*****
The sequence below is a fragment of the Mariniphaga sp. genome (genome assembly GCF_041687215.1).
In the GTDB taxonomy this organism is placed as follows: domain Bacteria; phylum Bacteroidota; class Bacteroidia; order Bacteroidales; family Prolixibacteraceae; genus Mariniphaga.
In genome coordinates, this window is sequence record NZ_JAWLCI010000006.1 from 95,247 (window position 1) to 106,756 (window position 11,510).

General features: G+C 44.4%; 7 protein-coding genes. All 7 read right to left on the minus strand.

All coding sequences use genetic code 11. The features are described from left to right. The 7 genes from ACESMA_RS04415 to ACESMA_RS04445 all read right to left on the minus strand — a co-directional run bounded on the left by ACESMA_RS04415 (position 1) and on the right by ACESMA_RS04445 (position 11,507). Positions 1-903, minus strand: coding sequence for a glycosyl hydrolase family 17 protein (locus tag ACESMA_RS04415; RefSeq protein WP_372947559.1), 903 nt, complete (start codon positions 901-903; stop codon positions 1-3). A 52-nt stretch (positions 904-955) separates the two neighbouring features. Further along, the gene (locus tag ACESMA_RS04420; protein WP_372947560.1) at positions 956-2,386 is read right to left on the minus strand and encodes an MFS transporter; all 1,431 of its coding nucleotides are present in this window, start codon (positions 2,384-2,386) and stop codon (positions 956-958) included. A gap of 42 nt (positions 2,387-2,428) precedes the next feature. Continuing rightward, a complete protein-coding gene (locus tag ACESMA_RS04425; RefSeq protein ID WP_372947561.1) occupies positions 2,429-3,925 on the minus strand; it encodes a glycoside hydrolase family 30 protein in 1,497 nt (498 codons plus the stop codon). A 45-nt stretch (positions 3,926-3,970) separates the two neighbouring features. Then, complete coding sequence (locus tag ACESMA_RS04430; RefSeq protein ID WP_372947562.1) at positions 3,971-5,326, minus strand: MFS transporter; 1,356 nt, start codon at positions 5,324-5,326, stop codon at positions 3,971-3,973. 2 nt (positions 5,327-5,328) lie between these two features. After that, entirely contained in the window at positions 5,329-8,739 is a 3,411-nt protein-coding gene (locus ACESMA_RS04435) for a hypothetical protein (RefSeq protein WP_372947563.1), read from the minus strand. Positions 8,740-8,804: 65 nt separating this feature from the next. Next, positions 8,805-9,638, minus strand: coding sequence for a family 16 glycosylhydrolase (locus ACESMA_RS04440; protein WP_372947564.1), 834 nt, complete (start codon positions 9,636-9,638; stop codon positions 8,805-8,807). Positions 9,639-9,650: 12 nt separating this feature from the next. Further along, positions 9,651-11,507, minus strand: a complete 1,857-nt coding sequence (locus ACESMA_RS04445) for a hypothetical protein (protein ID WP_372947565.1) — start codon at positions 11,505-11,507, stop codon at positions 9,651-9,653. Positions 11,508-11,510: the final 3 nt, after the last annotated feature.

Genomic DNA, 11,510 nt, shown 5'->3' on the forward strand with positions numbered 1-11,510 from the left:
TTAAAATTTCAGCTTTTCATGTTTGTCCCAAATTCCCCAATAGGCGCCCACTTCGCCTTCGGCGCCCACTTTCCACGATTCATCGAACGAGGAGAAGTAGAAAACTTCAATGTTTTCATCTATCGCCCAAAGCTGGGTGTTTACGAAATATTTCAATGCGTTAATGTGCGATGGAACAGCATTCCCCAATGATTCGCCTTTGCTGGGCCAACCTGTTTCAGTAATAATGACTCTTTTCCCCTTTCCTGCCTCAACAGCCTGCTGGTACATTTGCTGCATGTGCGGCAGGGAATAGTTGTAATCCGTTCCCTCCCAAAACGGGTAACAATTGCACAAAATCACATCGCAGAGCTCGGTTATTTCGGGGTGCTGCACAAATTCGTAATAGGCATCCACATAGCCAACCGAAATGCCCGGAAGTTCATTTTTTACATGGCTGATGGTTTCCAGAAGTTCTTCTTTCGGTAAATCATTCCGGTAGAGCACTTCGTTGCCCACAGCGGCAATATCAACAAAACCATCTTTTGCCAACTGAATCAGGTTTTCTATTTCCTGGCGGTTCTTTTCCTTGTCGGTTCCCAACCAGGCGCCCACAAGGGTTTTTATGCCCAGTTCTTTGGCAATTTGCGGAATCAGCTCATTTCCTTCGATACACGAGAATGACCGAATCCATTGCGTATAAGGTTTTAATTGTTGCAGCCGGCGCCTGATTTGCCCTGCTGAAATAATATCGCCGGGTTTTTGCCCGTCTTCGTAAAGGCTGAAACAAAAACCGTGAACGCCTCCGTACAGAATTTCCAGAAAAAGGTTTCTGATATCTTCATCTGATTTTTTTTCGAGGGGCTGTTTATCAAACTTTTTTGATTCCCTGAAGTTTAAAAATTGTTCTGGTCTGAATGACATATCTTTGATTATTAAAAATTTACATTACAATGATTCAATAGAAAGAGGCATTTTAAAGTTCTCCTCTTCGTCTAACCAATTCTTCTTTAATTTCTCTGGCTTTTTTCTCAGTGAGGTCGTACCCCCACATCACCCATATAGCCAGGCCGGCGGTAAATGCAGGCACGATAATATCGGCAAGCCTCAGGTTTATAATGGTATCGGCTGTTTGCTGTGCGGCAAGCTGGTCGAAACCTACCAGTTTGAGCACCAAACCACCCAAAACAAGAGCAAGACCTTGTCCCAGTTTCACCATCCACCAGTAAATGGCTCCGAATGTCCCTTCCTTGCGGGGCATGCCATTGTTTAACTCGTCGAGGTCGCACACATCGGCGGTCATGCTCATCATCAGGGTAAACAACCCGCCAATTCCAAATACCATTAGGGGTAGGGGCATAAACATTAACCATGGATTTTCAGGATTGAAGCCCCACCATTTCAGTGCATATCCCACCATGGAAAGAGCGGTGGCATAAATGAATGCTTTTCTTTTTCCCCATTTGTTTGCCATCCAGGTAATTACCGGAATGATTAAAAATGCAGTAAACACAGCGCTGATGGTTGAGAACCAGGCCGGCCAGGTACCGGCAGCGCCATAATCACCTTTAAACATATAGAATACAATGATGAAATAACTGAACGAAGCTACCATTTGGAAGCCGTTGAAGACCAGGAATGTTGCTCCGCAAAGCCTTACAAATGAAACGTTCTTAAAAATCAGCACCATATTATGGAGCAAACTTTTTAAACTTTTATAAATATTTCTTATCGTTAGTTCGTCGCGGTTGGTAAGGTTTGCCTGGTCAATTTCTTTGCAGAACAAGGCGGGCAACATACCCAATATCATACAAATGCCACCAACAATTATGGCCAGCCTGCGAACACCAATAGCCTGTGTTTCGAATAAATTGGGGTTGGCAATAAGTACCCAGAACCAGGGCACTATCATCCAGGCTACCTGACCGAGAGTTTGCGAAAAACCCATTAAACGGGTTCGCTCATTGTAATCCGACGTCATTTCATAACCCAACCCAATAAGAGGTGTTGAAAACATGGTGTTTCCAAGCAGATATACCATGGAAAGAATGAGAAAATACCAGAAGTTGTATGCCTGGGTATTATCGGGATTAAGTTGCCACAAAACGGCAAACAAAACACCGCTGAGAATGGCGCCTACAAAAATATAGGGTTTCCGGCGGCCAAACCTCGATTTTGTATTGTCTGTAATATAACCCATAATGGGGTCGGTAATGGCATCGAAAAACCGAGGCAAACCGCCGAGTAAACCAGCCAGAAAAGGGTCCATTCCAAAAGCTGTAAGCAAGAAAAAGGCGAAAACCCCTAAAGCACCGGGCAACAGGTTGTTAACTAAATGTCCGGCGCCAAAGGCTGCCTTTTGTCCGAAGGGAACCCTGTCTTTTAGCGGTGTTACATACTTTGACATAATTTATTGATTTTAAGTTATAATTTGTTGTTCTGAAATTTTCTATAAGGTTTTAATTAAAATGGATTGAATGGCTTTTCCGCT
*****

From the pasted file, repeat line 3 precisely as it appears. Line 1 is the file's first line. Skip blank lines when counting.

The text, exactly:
In genome coordinates, this window is sequence record NZ_JAWLCI010000006.1 from 95,247 (window position 1) to 106,756 (window position 11,510).